The National Park Service possessed developed plans for the staircase and pedestrian overpasses but no decision had yet been made on the parking lot. The city of St. Louis continued discussions with the Federal Government concerning replacing the existing lot at the site's north end with a three-level parking garage. During 1978 the planning firm of Hellmuth, Obata and Kassabaum, Inc., determined the parking garage's feasibility and gave its report to the National Park Service and the city in August. [107] The study involved a number of complex and interrelated issues surrounding the parking garage, including how many spaces could be developed, bus parking, and cost estimates. The firm offered three alternatives in terms of spaces available, estimated cost, and annual deficits within the criteria set up by the National Park Service and the city concerning height, architectural treatment, and other factors. Superintendent Chandler reviewed the parking garage report and was pleased with the proposed design. Hellmuth, Obata and Kassabaum incorporated the basic elements required, made good use of the space, and suggested a design compatible with the memorial. Funds remained the key to the construction; the Park Service and the city had to decide on a method of financing and percentages of funding. [108]

Two other aspects of the development ran into difficulties. The Grand Staircase, installed only two years previously, began crumbling even though Kozeny-Wagner had followed specifications in the contract. Memorial officials debated the source and solution of the problem for more than a year before awarding a contract to Schuster Engineering, Inc., to repair the staircase. The work began in the summer of 1980. Construction of the middle section of Saarinen's monumental Grand Staircase remained low on the memorial's list of priorities, however. [109]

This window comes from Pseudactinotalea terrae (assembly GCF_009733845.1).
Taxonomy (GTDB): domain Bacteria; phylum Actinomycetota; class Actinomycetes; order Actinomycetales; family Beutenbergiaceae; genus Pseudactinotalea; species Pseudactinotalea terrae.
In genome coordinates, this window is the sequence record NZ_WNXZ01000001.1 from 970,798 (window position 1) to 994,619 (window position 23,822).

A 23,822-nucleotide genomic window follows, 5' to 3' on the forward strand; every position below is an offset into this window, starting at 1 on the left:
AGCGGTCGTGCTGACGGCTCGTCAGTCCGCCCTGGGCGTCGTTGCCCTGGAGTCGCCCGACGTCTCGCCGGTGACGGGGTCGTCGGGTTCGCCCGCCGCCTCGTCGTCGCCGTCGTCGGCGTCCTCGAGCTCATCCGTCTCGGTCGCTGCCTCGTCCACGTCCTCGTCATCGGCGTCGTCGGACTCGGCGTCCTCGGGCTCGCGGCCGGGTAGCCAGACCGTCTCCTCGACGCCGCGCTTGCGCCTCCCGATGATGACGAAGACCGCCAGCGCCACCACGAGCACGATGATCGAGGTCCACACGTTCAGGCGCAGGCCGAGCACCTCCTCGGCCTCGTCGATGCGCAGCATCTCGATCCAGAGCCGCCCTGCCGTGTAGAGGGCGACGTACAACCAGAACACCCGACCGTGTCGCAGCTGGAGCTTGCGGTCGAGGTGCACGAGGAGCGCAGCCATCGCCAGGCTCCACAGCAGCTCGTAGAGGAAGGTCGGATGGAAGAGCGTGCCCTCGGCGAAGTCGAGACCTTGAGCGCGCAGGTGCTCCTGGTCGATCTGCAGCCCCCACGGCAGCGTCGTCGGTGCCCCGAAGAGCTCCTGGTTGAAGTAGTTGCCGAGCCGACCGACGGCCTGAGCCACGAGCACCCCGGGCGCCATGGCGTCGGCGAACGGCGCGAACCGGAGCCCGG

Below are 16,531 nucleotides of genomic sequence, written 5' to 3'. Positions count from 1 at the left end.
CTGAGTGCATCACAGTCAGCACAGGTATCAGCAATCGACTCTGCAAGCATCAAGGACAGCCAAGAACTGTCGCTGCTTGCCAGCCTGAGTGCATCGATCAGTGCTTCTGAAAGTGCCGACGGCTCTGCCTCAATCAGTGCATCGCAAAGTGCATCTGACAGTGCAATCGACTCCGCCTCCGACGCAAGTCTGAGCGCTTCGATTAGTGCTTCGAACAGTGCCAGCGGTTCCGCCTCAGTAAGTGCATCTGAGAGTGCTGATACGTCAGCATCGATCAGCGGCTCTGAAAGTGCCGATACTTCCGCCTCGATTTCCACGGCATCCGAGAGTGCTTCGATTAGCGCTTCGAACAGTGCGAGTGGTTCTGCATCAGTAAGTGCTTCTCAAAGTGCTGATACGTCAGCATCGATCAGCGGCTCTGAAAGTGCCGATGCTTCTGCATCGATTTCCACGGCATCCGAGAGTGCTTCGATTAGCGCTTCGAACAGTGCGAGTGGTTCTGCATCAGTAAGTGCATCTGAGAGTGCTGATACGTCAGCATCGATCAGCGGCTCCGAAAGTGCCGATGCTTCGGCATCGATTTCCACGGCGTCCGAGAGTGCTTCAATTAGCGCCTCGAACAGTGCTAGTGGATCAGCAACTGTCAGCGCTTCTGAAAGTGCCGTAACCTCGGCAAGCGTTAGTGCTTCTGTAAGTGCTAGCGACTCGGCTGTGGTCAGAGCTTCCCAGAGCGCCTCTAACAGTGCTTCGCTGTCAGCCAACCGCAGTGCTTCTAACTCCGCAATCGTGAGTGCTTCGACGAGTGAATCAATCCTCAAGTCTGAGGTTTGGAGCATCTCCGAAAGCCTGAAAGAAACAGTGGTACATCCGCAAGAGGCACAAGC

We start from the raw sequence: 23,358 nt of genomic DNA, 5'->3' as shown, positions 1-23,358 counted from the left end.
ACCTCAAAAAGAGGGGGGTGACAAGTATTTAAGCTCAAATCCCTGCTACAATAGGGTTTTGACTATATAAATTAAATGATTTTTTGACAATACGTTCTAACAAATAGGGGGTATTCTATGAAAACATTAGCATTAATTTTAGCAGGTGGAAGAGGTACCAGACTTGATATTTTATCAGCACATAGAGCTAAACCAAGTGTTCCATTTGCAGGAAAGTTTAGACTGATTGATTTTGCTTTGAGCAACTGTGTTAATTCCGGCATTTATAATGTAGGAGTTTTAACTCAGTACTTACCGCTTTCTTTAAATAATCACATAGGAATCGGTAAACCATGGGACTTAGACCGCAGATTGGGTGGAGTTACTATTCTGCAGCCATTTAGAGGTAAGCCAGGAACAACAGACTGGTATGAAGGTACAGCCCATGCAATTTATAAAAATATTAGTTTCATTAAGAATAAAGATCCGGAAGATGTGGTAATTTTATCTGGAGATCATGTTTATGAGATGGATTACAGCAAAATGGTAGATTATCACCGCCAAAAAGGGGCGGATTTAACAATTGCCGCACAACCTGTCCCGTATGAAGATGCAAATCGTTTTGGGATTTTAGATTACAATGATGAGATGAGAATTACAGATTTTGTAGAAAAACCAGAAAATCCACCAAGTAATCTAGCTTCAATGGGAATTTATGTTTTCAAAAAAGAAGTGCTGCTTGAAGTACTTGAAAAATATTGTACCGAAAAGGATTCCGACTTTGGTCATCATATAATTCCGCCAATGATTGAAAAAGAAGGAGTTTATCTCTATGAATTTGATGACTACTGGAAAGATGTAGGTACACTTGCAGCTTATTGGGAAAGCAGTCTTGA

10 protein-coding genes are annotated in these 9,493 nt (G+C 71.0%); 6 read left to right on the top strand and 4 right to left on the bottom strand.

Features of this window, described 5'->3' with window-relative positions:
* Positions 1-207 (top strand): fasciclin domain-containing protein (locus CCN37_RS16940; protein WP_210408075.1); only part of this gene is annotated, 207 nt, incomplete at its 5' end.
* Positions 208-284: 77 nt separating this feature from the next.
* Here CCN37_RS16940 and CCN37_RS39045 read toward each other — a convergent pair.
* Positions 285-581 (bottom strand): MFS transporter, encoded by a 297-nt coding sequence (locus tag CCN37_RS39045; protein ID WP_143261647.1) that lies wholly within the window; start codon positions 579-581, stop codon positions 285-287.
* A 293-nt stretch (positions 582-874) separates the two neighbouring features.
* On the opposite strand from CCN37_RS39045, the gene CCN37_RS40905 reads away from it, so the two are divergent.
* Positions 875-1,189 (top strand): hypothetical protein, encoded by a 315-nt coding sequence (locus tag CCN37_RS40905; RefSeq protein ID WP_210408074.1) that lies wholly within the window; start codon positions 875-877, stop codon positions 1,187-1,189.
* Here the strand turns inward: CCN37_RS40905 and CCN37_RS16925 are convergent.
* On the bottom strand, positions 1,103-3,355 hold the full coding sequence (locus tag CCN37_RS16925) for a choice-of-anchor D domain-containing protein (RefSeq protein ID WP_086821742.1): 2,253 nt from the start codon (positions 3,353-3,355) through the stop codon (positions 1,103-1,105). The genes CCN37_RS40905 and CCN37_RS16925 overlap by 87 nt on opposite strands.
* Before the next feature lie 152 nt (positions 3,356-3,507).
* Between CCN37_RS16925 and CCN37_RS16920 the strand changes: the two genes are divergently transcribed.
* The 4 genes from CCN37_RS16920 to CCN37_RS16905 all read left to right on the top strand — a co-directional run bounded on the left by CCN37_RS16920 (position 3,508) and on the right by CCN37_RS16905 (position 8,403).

Local sentiment still existed for rebuilding the Manuel Lisa warehouse (the Old Rock House), and Superintendent Chandler submitted the idea into the memorial's construction program. The regional director failed to approve the plan despite the local support, because the project did not meet National Park Service standards for reconstructing historic structures. Uncertainty existed over the authenticity of the remaining stones stored in the Old Courthouse's basement, and the structure could not be reconstructed on its original site because of the railroad tunnel location. Strict reconstruction standards dictated that the National Park Service not rebuild the Old Rock House. [110]

By the end of 1978 contracts were out for stripping and repairing the lantern, dome, and drum section of the Old Courthouse, followed by tuckpointing, sealing, and repainting. At the same time memorial and regional staff members examined twelve different proposals for the Old Courthouse exhibit development project and paid three firms to develop preliminary plans. Of these three, Aram Mardirosian's Potomac Group developed a design which best reflected the use of the Old Courthouse as a resource. The building was not a challenge to exhibitry or something to be worked around; instead, the Old Courthouse itself was the main exhibit, the essence of the memorial's interpretive story. The Potomac Group's design reflected the building's history. In 1979 Mardirosian revised the plan after another memorial staff review. Plans called for a final review acceptance by early summer, 1980, with construction beginning that fall. [111]